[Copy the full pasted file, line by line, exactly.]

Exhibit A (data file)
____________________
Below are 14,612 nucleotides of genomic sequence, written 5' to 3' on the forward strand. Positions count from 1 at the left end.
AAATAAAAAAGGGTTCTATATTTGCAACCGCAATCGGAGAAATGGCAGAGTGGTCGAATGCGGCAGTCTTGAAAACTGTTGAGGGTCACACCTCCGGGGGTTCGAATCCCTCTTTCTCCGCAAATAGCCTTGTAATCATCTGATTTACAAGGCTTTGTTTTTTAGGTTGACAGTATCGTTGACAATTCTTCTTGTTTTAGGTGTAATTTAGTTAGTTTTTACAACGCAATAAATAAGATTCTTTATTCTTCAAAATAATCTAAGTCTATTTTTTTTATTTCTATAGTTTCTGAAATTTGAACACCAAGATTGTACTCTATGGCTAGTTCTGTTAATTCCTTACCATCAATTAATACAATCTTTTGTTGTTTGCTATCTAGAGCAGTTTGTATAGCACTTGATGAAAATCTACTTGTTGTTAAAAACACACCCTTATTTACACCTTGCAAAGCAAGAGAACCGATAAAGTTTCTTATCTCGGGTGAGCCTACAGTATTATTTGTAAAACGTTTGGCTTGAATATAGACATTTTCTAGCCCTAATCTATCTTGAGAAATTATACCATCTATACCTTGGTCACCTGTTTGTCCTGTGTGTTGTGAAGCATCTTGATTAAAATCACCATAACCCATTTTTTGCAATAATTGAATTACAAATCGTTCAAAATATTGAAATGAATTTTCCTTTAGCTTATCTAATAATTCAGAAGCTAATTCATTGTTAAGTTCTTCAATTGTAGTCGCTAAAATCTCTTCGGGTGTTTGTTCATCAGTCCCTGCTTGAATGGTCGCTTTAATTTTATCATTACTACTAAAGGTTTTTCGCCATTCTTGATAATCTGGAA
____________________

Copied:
Below are 14,612 nucleotides of genomic sequence, written 5' to 3' on the forward strand. Positions count from 1 at the left end.
AAATAAAAAAGGGTTCTATATTTGCAACCGCAATCGGAGAAATGGCAGAGTGGTCGAATGCGGCAGTCTTGAAAACTGTTGAGGGTCACACCTCCGGGGGTTCGAATCCCTCTTTCTCCGCAAATAGCCTTGTAATCATCTGATTTACAAGGCTTTGTTTTTTAGGTTGACAGTATCGTTGACAATTCTTCTTGTTTTAGGTGTAATTTAGTTAGTTTTTACAACGCAATAAATAAGATTCTTTATTCTTCAAAATAATCTAAGTCTATTTTTTTTATTTCTATAGTTTCTGAAATTTGAACACCAAGATTGTACTCTATGGCTAGTTCTGTTAATTCCTTACCATCAATTAATACAATCTTTTGTTGTTTGCTATCTAGAGCAGTTTGTATAGCACTTGATGAAAATCTACTTGTTGTTAAAAACACACCCTTATTTACACCTTGCAAAGCAAGAGAACCGATAAAGTTTCTTATCTCGGGTGAGCCTACAGTATTATTTGTAAAACGTTTGGCTTGAATATAGACATTTTCTAGCCCTAATCTATCTTGAGAAATTATACCATCTATACCTTGGTCACCTGTTTGTCCTGTGTGTTGTGAAGCATCTTGATTAAAATCACCATAACCCATTTTTTGCAATAATTGAATTACAAATCGTTCAAAATATTGAAATGAATTTTCCTTTAGCTTATCTAATAATTCAGAAGCTAATTCATTGTTAAGTTCTTCAATTGTAGTCGCTAAAATCTCTTCGGGTGTTTGTTCATCAGTCCCTGCTTGAATGGTCGCTTTAATTTTATCATTACTACTAAAGGTTTTTCGCCATTCTTGATAATCTGGAA